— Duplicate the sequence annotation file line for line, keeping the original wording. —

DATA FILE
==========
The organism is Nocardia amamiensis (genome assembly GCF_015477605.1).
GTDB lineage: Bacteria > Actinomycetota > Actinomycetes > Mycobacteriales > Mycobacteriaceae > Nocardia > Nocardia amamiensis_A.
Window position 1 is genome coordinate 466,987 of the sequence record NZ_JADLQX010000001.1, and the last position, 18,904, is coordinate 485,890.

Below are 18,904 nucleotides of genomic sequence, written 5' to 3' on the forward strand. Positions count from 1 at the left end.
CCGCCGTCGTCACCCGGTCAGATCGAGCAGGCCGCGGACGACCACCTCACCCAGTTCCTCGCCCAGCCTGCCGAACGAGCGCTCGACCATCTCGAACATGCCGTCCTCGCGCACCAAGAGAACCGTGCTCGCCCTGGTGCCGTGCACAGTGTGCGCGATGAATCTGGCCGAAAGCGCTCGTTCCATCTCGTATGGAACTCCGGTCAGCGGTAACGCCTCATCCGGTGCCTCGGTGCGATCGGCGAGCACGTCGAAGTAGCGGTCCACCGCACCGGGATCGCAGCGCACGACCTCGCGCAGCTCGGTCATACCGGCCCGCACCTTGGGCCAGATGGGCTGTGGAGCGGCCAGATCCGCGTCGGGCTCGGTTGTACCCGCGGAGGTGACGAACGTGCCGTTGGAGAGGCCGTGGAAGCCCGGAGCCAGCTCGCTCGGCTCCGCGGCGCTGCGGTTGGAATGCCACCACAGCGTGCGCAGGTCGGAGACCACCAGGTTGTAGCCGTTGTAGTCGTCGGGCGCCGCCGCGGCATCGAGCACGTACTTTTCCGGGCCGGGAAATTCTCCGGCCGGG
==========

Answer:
The organism is Nocardia amamiensis (genome assembly GCF_015477605.1).
GTDB lineage: Bacteria > Actinomycetota > Actinomycetes > Mycobacteriales > Mycobacteriaceae > Nocardia > Nocardia amamiensis_A.
Window position 1 is genome coordinate 466,987 of the sequence record NZ_JADLQX010000001.1, and the last position, 18,904, is coordinate 485,890.

Below are 18,904 nucleotides of genomic sequence, written 5' to 3' on the forward strand. Positions count from 1 at the left end.
CCGCCGTCGTCACCCGGTCAGATCGAGCAGGCCGCGGACGACCACCTCACCCAGTTCCTCGCCCAGCCTGCCGAACGAGCGCTCGACCATCTCGAACATGCCGTCCTCGCGCACCAAGAGAACCGTGCTCGCCCTGGTGCCGTGCACAGTGTGCGCGATGAATCTGGCCGAAAGCGCTCGTTCCATCTCGTATGGAACTCCGGTCAGCGGTAACGCCTCATCCGGTGCCTCGGTGCGATCGGCGAGCACGTCGAAGTAGCGGTCCACCGCACCGGGATCGCAGCGCACGACCTCGCGCAGCTCGGTCATACCGGCCCGCACCTTGGGCCAGATGGGCTGTGGAGCGGCCAGATCCGCGTCGGGCTCGGTTGTACCCGCGGAGGTGACGAACGTGCCGTTGGAGAGGCCGTGGAAGCCCGGAGCCAGCTCGCTCGGCTCCGCGGCGCTGCGGTTGGAATGCCACCACAGCGTGCGCAGGTCGGAGACCACCAGGTTGTAGCCGTTGTAGTCGTCGGGCGCCGCCGCGGCATCGAGCACGTACTTTTCCGGGCCGGGAAATTCTCCGGCCGGG